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Boss DR-110 Dr. Rhythm Graphic

Article from Electronics & Music Maker, March 1984

Treading hard on the heels of the successful TR606 Drumatix comes the DR-110. The circuitry has been streamlined into a neat silver plastic case about the size of a small box of chocolates (the sort that you ski down mountains with) and sports an up-to-date liquid crystal display which indicates the program status in a very comprehensive manner. The pushbuttons are made of pale blue rubber and are reminiscent of the Sinclair Spectrum home computer keys.

Although based on essentially the same technology as the TR606, there are several important differences. Gone are the bland-sounding tom-toms and gone is some of the programming flexibility. On the bonus side, a very realistic handclap sound has been added and the programming facilities are much more user-friendly than on the TR606. Another important feature is the ability to play all the voices in realtime by means of the push buttons. These can be played on their own or over the top of a pattern which is already running.

The memory contains space for 32 rhythm patterns, 16 pre-set and 16 user-programmable. The pre-sets are all modern and useful.

Two arrangements or 'songs' can be programmed of up to 128 measures each, and memory is preserved when the unit is turned off by means of the four type-AA batteries which provide power. A mains unit is available but a good set of batteries must be left in or the memory will be lost when the power is turned off.


The front panel has only four rotary controls, Tempo, Balance, Accent and Volume. Rather than provide a volume control for each voice, Boss have opted for a single control which adjusts the balance between drum and cymbal voices whilst leaving the hand-clap sound unaffected.

In order to impart some feel to the rhythm, an accent can be added which gives an extra degree of punch to whichever voice or voices fall on the accent beat. The degree of accentuation is set using the rotary accent control.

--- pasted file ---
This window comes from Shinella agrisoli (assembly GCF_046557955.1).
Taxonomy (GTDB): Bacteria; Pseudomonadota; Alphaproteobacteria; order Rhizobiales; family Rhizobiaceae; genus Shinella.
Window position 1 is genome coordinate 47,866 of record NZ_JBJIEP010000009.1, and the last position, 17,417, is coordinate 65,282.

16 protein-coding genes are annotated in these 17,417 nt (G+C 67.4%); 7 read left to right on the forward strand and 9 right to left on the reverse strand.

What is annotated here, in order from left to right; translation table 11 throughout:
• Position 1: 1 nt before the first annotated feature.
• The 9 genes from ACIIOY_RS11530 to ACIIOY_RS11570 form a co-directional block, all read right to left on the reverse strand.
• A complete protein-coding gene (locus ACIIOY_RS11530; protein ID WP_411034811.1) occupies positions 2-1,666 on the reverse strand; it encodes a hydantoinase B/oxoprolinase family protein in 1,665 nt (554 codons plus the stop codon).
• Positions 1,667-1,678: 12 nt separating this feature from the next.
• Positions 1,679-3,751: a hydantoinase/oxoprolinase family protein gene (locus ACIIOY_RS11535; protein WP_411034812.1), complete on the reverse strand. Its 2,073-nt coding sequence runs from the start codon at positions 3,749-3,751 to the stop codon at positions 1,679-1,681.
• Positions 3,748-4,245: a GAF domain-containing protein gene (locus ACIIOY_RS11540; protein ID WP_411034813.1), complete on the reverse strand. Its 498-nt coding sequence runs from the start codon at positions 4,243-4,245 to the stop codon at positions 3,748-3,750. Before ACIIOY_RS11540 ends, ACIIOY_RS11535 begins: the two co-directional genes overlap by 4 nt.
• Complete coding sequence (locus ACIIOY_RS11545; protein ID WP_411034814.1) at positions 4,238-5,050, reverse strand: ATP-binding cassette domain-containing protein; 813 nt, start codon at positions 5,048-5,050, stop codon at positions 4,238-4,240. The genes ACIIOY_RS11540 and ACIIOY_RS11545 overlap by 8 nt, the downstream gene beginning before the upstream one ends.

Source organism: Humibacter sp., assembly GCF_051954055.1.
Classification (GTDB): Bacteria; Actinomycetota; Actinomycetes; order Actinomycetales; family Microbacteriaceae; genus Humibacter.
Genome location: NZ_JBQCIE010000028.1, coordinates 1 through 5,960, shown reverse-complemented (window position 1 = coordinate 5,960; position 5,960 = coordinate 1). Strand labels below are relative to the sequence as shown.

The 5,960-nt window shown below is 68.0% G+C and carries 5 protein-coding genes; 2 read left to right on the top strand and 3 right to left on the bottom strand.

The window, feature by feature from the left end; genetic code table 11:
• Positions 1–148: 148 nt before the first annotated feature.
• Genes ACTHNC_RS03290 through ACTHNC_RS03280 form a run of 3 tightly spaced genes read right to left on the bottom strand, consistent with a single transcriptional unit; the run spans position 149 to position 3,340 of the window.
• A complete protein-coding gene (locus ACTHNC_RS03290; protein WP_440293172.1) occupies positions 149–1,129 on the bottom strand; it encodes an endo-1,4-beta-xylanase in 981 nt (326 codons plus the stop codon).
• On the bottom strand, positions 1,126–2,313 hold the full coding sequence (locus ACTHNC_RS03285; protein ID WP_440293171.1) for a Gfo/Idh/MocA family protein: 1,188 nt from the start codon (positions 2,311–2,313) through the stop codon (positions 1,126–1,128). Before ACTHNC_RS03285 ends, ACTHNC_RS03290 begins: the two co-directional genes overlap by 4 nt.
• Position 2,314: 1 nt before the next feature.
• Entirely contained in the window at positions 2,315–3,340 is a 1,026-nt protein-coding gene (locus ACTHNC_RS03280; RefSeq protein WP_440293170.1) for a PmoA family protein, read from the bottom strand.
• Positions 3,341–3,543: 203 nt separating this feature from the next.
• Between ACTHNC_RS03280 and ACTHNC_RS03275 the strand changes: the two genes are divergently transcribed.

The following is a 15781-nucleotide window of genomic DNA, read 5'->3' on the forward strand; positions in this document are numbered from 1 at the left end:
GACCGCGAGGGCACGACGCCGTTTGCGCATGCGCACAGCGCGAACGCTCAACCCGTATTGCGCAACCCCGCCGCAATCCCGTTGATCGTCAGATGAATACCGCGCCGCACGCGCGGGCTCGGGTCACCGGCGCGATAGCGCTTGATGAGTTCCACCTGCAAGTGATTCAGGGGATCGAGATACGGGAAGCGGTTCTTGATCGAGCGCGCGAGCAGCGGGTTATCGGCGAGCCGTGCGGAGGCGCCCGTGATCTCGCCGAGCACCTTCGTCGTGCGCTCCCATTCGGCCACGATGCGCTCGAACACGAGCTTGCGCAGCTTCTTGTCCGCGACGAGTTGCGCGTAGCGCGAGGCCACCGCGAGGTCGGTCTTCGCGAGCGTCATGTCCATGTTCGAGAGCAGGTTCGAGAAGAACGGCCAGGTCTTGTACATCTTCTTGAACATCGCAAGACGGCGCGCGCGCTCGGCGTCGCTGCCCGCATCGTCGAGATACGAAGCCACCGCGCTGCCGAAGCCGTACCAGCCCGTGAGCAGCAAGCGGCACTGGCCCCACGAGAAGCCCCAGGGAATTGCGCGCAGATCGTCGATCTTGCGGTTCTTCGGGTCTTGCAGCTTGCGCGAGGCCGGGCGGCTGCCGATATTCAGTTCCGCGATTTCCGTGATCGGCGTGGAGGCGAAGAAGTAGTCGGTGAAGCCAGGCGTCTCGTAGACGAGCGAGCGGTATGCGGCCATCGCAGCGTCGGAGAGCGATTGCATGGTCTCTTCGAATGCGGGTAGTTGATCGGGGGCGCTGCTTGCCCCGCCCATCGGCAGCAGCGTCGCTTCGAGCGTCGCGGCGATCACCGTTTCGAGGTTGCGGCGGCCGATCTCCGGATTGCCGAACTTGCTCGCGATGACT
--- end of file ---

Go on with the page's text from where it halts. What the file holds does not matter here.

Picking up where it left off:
The tempo control operates over a sensible range without being too sensitive and the volume control affects both line-out and headphone levels.

There are two rows of push buttons, the top one handling control and programming functions and the lower one the voicings and accent.

Most of the keys are dual function, the second function being printed above the key and accessed by means of the shift key. It would be pointless to go into too much detail concerning the actual programming as the user's manual is very comprehensive, but I'll point out the important features.

Rhythm patterns are arranged in four banks of eight and are labelled A, B, C and D, these being selected by means of the appropriate push-button. The bank currently selected is indicated on the LCD display, banks C and D containing the pre-set rhythms. Patterns one to eight are played by pressing the correspondingly numbered key and then the Start button. Using the shift key and the 'step' or 'tap' buttons, the pattern can be programmed in step-time or in real-time by tapping the voice buttons.

Patterns may contain 16 or 12 beats for bass-drum, snare-drum and open and closed hi-hats, with handclaps cymbal and accent sharing a line. Programming a 'song' is simple with the current measure being displayed in its own window on the LCD display. Editing mistakes is not difficult and is much less frustrating than performing the same feat on the TR606. A trigger pulse is provided for use with sequencers or synthesiser gate inputs and occurs wherever an accent is programmed.

The pulse is 6 volts positive going and has a width of 10ms. This is compatible with all Roland synths and many other types, but makes such as Korg and some Moogs will require a special trigger pulse adaptor. (See elsewhere this issue for details of how to build such a kit yourself).


The bass- and snare-drums are reasonably convincing but benefit greatly from a bit of EQ to beef them up. The hi-hats are also good providing that they are kept low in the mix. It is always a great temptation with drum machines to set the hi-hats far too loud.

The cymbal has a definite metallic sound, produced, I suspect, by several intermodulating oscillators. Although it does sound like a cymbal, it is definitely a cymbal that I would not like to own!

On the other hand, the claps are great, though to my mind, not quite loud enough compared to the rest of the mix. All in all, then, a useful little box combining the best features of its predecessor with some innovative new ideas at a much lower cost.

Also featuring gear in this article

Previous Article in this issue

Yamaha RX Digital Rhythm Machines

Next article in this issue

MPC Drum Synthesiser Modules

Publisher: Electronics & Music Maker - Music Maker Publications (UK), Future Publishing.

The current copyright owner/s of this content may differ from the originally published copyright notice.
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Electronics & Music Maker - Mar 1984

Gear in this article:

Drum Machine > Boss > DR110 Doctor Rhythm Graphic

Gear Tags:

Analog Drums

Review by Paul White

Previous article in this issue:

> Yamaha RX Digital Rhythm Mac...

Next article in this issue:

> MPC Drum Synthesiser Modules...

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